Paul Braterman: Why I do NOT “believe in Darwin’s theory of evolution”
A recent Harris poll asked Americans “Do you believe in Darwin’s theory of evolution?” Others more eminent have commented on the answers; I would like to comment on the question.
It would be difficult to cram a larger number of serious errors into so small a space.
The word ‘theory’ means different things to the general public and the scientific community: In common language a theory always involves speculation. In academic discourse, it means a coherent set of ideas that explain the facts.
Darwin didn’t understand evolution (or ‘natural selection’) as well as we do today: He knew nothing about mutations or even about the existence of specific genes, and so he had no idea how new variants could arise and spread. His assumption of gradualism is in contrast to later ideas such as punctuated equilibrium, and we now know that much if not indeed most variation arises through neutral drift. Thus not only do we know far more facts about evolution than Darwin could have dreamt of, but our theories, too, incorporate numerous additional concepts.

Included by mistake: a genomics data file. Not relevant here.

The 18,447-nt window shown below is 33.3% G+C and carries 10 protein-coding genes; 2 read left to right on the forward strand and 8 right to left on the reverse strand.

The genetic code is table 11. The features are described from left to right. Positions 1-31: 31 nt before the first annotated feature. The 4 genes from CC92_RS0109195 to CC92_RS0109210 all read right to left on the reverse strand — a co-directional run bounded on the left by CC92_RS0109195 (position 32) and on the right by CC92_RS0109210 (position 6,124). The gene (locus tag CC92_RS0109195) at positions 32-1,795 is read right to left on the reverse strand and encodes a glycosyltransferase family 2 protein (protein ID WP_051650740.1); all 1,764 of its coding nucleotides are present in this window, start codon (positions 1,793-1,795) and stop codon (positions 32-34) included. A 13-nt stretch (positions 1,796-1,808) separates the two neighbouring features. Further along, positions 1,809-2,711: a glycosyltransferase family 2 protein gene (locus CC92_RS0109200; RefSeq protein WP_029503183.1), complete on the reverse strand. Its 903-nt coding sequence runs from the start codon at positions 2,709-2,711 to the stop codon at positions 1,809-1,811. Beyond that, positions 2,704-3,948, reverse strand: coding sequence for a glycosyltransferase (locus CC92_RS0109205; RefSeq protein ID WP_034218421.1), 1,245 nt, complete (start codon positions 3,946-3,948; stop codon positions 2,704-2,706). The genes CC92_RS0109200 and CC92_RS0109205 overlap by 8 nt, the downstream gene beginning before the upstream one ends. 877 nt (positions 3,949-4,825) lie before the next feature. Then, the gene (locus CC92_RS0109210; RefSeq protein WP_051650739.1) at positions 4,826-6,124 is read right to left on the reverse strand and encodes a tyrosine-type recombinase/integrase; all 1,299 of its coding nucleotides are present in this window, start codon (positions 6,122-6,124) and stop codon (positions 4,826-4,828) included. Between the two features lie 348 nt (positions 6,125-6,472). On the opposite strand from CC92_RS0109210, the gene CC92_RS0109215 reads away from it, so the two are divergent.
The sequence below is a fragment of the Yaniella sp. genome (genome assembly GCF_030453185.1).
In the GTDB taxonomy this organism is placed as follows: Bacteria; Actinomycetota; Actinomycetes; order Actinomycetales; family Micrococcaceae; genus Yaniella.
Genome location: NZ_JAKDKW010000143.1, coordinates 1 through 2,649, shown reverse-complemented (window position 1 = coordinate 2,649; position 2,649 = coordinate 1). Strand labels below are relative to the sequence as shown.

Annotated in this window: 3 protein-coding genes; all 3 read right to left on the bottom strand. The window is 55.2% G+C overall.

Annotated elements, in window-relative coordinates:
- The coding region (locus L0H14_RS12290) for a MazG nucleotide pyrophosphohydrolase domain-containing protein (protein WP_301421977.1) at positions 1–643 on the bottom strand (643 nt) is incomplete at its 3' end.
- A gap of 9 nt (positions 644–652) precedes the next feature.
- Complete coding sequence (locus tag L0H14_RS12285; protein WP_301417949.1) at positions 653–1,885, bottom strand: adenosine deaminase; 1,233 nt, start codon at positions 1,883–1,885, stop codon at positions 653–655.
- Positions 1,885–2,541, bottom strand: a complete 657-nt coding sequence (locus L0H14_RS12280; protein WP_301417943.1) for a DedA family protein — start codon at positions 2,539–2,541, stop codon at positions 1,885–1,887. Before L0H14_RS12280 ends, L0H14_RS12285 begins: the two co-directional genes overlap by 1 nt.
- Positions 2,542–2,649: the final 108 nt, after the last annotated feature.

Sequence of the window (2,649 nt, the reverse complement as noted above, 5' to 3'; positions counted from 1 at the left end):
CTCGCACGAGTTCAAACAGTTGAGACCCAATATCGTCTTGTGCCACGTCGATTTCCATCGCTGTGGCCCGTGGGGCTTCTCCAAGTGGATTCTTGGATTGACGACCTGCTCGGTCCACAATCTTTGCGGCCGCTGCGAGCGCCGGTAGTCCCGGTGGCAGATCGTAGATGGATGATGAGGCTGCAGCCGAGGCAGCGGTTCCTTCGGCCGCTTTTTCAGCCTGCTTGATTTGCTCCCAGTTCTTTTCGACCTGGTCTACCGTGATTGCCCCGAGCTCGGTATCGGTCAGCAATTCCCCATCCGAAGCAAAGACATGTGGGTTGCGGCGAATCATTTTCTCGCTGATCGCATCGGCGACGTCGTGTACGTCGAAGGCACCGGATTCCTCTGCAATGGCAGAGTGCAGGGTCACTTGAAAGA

Belief implies that disbelief is an option: Some people believe that Hillary Clinton will be the next President of the United States, but no one would say they “believe” that Barak Obama is the current incumbent, because no sane person doubts it.